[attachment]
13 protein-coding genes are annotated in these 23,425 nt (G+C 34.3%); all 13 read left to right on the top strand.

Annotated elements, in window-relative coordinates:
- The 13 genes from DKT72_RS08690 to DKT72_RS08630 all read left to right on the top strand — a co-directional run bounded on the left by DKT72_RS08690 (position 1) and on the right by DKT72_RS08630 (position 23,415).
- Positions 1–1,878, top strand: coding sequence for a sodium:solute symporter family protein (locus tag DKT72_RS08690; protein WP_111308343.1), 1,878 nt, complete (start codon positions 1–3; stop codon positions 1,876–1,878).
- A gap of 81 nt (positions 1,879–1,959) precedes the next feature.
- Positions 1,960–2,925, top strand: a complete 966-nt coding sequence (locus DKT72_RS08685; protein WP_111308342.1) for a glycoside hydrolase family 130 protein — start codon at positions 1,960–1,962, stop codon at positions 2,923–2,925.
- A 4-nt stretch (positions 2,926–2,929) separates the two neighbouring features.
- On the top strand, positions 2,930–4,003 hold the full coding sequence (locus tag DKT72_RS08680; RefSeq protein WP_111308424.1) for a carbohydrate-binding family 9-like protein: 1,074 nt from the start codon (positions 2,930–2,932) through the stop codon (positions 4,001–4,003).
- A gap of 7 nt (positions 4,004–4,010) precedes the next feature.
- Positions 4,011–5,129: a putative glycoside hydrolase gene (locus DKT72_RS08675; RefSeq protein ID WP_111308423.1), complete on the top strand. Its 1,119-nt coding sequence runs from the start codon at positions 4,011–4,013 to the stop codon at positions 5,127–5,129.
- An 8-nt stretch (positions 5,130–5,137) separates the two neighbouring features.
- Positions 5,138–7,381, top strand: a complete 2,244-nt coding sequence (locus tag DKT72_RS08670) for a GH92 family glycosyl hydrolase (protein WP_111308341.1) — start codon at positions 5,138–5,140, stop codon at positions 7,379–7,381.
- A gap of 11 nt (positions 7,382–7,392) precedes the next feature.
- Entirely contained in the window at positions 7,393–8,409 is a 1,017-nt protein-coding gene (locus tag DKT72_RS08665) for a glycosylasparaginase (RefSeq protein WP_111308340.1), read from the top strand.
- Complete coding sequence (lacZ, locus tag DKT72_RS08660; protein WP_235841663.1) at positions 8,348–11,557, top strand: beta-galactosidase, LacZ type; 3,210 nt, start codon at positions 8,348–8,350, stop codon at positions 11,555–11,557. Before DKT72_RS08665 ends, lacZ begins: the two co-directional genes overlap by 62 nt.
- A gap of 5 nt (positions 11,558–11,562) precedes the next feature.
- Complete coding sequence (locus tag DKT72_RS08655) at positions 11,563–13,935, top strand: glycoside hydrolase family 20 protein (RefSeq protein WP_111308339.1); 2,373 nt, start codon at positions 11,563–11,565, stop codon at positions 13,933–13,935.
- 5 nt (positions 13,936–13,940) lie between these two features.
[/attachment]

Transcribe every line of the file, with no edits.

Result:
13 protein-coding genes are annotated in these 23,425 nt (G+C 34.3%); all 13 read left to right on the top strand.

Annotated elements, in window-relative coordinates:
- The 13 genes from DKT72_RS08690 to DKT72_RS08630 all read left to right on the top strand — a co-directional run bounded on the left by DKT72_RS08690 (position 1) and on the right by DKT72_RS08630 (position 23,415).
- Positions 1–1,878, top strand: coding sequence for a sodium:solute symporter family protein (locus tag DKT72_RS08690; protein WP_111308343.1), 1,878 nt, complete (start codon positions 1–3; stop codon positions 1,876–1,878).
- A gap of 81 nt (positions 1,879–1,959) precedes the next feature.
- Positions 1,960–2,925, top strand: a complete 966-nt coding sequence (locus DKT72_RS08685; protein WP_111308342.1) for a glycoside hydrolase family 130 protein — start codon at positions 1,960–1,962, stop codon at positions 2,923–2,925.
- A 4-nt stretch (positions 2,926–2,929) separates the two neighbouring features.
- On the top strand, positions 2,930–4,003 hold the full coding sequence (locus tag DKT72_RS08680; RefSeq protein WP_111308424.1) for a carbohydrate-binding family 9-like protein: 1,074 nt from the start codon (positions 2,930–2,932) through the stop codon (positions 4,001–4,003).
- A gap of 7 nt (positions 4,004–4,010) precedes the next feature.
- Positions 4,011–5,129: a putative glycoside hydrolase gene (locus DKT72_RS08675; RefSeq protein ID WP_111308423.1), complete on the top strand. Its 1,119-nt coding sequence runs from the start codon at positions 4,011–4,013 to the stop codon at positions 5,127–5,129.
- An 8-nt stretch (positions 5,130–5,137) separates the two neighbouring features.
- Positions 5,138–7,381, top strand: a complete 2,244-nt coding sequence (locus tag DKT72_RS08670) for a GH92 family glycosyl hydrolase (protein WP_111308341.1) — start codon at positions 5,138–5,140, stop codon at positions 7,379–7,381.
- A gap of 11 nt (positions 7,382–7,392) precedes the next feature.
- Entirely contained in the window at positions 7,393–8,409 is a 1,017-nt protein-coding gene (locus tag DKT72_RS08665) for a glycosylasparaginase (RefSeq protein WP_111308340.1), read from the top strand.
- Complete coding sequence (lacZ, locus tag DKT72_RS08660; protein WP_235841663.1) at positions 8,348–11,557, top strand: beta-galactosidase, LacZ type; 3,210 nt, start codon at positions 8,348–8,350, stop codon at positions 11,555–11,557. Before DKT72_RS08665 ends, lacZ begins: the two co-directional genes overlap by 62 nt.
- A gap of 5 nt (positions 11,558–11,562) precedes the next feature.
- Complete coding sequence (locus tag DKT72_RS08655) at positions 11,563–13,935, top strand: glycoside hydrolase family 20 protein (RefSeq protein WP_111308339.1); 2,373 nt, start codon at positions 11,563–11,565, stop codon at positions 13,933–13,935.
- 5 nt (positions 13,936–13,940) lie between these two features.